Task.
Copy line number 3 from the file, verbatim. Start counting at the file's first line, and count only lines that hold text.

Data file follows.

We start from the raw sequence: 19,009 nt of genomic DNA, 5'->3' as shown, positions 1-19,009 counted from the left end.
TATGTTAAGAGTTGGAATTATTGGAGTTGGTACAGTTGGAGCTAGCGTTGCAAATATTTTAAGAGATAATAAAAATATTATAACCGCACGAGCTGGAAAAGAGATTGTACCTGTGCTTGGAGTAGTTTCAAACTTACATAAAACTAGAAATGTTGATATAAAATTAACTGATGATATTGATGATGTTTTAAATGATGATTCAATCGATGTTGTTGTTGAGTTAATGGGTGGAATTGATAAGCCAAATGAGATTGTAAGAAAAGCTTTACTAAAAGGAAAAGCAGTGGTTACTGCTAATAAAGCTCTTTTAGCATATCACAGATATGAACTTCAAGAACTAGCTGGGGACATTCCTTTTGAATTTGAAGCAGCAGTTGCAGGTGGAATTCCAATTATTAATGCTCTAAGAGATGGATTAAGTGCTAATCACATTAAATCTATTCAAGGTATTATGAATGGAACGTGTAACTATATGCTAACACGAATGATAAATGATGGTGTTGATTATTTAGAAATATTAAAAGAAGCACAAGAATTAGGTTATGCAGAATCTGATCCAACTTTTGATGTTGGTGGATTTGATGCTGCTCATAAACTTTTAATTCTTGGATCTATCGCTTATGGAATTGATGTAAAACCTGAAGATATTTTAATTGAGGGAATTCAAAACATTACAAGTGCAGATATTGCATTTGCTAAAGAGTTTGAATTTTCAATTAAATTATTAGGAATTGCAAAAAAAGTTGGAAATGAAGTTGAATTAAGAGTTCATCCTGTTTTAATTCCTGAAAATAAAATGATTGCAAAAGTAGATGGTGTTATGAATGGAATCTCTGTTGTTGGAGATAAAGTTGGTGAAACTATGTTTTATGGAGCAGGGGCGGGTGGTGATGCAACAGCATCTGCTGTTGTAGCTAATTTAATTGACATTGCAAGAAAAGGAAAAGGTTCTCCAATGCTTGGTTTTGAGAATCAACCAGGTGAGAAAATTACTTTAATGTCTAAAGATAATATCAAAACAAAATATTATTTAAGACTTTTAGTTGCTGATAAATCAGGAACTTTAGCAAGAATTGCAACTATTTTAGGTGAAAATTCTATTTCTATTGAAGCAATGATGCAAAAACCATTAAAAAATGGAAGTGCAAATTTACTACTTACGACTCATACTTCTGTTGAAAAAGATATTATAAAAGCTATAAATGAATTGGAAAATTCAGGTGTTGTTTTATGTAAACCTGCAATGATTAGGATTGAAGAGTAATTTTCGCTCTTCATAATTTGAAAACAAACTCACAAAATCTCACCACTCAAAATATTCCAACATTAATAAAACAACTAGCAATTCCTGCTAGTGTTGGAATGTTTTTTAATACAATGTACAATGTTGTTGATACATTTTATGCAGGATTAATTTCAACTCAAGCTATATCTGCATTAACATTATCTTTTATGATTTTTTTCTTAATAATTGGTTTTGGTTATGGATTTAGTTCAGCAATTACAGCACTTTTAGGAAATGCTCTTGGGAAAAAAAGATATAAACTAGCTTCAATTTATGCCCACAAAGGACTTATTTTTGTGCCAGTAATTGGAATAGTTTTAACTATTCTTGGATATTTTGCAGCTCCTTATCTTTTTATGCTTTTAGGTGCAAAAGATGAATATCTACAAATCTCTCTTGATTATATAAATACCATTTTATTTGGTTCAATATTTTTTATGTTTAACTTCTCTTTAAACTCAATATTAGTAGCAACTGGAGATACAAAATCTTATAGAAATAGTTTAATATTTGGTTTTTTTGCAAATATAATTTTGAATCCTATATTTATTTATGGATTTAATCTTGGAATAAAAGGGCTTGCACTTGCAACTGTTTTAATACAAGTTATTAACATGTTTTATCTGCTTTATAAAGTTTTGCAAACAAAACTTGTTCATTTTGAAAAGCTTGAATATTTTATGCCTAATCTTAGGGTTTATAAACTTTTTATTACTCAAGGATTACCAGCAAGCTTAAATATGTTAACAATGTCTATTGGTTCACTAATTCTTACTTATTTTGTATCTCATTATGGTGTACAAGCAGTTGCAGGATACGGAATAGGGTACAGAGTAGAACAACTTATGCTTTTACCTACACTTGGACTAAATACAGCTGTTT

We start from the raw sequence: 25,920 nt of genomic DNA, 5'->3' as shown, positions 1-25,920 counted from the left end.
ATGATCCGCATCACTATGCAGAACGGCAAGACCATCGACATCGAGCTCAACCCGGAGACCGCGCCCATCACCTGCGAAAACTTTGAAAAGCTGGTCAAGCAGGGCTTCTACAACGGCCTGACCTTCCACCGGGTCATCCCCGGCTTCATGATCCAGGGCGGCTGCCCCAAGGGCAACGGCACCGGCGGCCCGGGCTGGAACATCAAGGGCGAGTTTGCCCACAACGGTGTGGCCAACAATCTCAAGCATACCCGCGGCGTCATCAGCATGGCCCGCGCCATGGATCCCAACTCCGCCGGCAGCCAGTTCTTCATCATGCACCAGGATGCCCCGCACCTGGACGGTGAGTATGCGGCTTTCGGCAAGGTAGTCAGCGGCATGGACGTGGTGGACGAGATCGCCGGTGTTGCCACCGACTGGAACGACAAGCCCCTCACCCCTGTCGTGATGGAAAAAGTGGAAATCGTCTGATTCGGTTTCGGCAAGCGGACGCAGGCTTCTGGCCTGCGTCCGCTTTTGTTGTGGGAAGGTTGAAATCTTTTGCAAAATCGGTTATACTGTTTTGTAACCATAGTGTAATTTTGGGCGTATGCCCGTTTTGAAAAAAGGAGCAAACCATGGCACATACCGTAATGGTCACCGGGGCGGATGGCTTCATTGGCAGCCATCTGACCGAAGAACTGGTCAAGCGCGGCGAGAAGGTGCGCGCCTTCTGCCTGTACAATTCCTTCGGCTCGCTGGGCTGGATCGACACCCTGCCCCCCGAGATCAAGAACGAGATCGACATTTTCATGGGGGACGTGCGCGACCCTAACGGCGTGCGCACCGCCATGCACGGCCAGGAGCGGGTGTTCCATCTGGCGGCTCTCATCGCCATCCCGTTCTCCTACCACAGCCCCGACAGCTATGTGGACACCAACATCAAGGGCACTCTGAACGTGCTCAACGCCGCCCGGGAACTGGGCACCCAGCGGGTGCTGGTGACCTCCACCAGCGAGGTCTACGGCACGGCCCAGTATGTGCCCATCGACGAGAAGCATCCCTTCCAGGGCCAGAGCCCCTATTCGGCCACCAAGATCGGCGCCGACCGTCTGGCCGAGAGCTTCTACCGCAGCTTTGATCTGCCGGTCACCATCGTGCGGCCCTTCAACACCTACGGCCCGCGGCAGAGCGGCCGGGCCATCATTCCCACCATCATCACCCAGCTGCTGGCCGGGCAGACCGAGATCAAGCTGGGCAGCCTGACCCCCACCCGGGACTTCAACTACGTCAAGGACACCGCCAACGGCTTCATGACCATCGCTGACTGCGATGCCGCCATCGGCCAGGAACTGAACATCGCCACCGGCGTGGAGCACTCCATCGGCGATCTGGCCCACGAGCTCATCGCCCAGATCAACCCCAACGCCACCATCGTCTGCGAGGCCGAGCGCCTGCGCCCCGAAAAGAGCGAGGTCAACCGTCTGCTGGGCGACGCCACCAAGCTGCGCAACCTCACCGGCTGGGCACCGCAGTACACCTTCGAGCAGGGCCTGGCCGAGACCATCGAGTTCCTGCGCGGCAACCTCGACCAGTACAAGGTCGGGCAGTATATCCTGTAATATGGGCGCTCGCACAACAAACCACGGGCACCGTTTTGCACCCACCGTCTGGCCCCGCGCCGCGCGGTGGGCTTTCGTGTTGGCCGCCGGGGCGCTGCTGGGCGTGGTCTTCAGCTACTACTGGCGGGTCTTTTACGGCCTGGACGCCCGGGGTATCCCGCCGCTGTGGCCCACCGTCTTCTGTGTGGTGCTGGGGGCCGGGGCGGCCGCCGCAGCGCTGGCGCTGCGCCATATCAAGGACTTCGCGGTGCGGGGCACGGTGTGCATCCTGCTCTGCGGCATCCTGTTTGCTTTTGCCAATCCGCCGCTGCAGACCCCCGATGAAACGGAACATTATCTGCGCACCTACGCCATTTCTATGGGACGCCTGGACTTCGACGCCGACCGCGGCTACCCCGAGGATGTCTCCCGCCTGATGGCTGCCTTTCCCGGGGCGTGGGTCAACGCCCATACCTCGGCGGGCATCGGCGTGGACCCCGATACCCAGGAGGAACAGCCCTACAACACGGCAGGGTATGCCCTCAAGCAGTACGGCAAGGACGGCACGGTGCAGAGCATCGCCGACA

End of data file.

We start from the raw sequence: 25,920 nt of genomic DNA, 5'->3' as shown, positions 1-25,920 counted from the left end.